Jared Carter (Latter Day Saints)
|Born||June 14, 1801|
Benson, Vermont, United States
|Died||July 6, 1849 (aged 48)|
DeKalb County, Illinois, United States
|Resting place||DeKalb County, Illinois, United States|
Carter was born in Benson, Vermont, where his family had moved from Killingworth, Connecticut in the late 1700s. In 1831, while living in Broome County, New York, he was introduced to the Book of Mormon and the new church founded by Joseph Smith the year before. On February 20, 1831, Carter was baptized into the Church of Christ by Hyrum Smith. In June, Carter was made a priest and in September, he was made an elder. Shortly thereafter, he was appointed by Smith to be a missionary in the eastern United States. On this mission, he healed and baptized John Tanner, one of the primary financial benefactors of the early church, and Zera Pulsipher, who became a leader in the church. Between 1831 and 1834, Carter served missions in the eastern states, Michigan Territory, and Upper Canada. Carter introduced Mormonism to his brother John, who also became a leader in the church.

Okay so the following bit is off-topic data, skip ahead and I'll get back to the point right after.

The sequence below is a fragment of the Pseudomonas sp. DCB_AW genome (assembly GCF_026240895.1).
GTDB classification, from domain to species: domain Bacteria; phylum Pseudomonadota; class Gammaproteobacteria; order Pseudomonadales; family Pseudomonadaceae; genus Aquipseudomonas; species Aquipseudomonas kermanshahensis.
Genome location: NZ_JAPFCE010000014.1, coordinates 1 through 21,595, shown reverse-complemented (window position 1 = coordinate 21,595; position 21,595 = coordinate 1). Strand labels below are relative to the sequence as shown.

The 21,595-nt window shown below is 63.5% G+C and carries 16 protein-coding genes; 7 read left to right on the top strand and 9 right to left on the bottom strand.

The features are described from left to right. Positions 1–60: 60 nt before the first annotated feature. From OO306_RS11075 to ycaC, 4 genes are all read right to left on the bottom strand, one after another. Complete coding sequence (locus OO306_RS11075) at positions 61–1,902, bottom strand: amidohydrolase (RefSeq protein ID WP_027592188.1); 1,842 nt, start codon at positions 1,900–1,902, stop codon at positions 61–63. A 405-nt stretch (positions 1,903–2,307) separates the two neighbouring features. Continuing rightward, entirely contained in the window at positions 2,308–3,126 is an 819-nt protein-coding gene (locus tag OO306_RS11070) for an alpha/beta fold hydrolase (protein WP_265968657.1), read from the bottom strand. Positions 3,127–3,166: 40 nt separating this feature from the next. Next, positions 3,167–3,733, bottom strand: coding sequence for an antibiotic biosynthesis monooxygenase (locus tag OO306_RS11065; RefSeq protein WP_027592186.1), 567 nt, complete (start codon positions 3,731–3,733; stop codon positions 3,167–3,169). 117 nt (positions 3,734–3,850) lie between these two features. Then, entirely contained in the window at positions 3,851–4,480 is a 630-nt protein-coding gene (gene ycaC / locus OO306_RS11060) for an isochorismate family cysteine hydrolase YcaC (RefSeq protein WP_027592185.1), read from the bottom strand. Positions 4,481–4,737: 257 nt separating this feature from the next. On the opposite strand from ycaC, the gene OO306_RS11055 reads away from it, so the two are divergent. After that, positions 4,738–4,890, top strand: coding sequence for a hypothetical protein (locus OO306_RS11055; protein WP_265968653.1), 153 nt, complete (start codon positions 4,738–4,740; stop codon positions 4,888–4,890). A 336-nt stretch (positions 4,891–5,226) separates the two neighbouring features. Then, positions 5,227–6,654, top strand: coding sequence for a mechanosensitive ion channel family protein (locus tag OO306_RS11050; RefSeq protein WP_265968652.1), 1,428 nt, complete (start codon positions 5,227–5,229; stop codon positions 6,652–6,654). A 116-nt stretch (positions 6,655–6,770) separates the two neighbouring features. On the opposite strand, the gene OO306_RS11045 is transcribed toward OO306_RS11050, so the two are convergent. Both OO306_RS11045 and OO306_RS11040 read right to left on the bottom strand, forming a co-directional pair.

In May 1833, Carter became a high priest and became a member of the building committee of the Kirtland Temple. On February 17, 1834, Carter and his brother John became two of the inaugural members of the first presiding high council of the church in Kirtland, Ohio. Carter became the president of this body on September 9, 1837, and continued as a member of it when church headquarters were moved to Far West, Missouri, and then to Nauvoo, Illinois. In Missouri in 1838, Carter was one of the leaders of the Danites with Sampson Avard and George W. Robinson. Carter is mentioned in a number of the revelations of Smith which make up the Doctrine and Covenants; one section is addressed directly to Carter.
Upon the death of Joseph Smith, Carter supported the succession claims of James Strang. Carter joined the Church of Jesus Christ of Latter Day Saints (Strangite) in 1846, but was excommunicated within months of joining. After his excommunication, Carter joined The Church of Jesus Christ of Latter-day Saints (LDS Church) in Chicago. He moved to DeKalb County, Illinois, where he died before he could rejoin the majority of LDS Church members in Utah Territory.
- Susan Easton Black, "Jared Carter", Who's Who in the Doctrine and Covenants (Salt Lake City, Utah: Bookcraft, 1997) p. 53.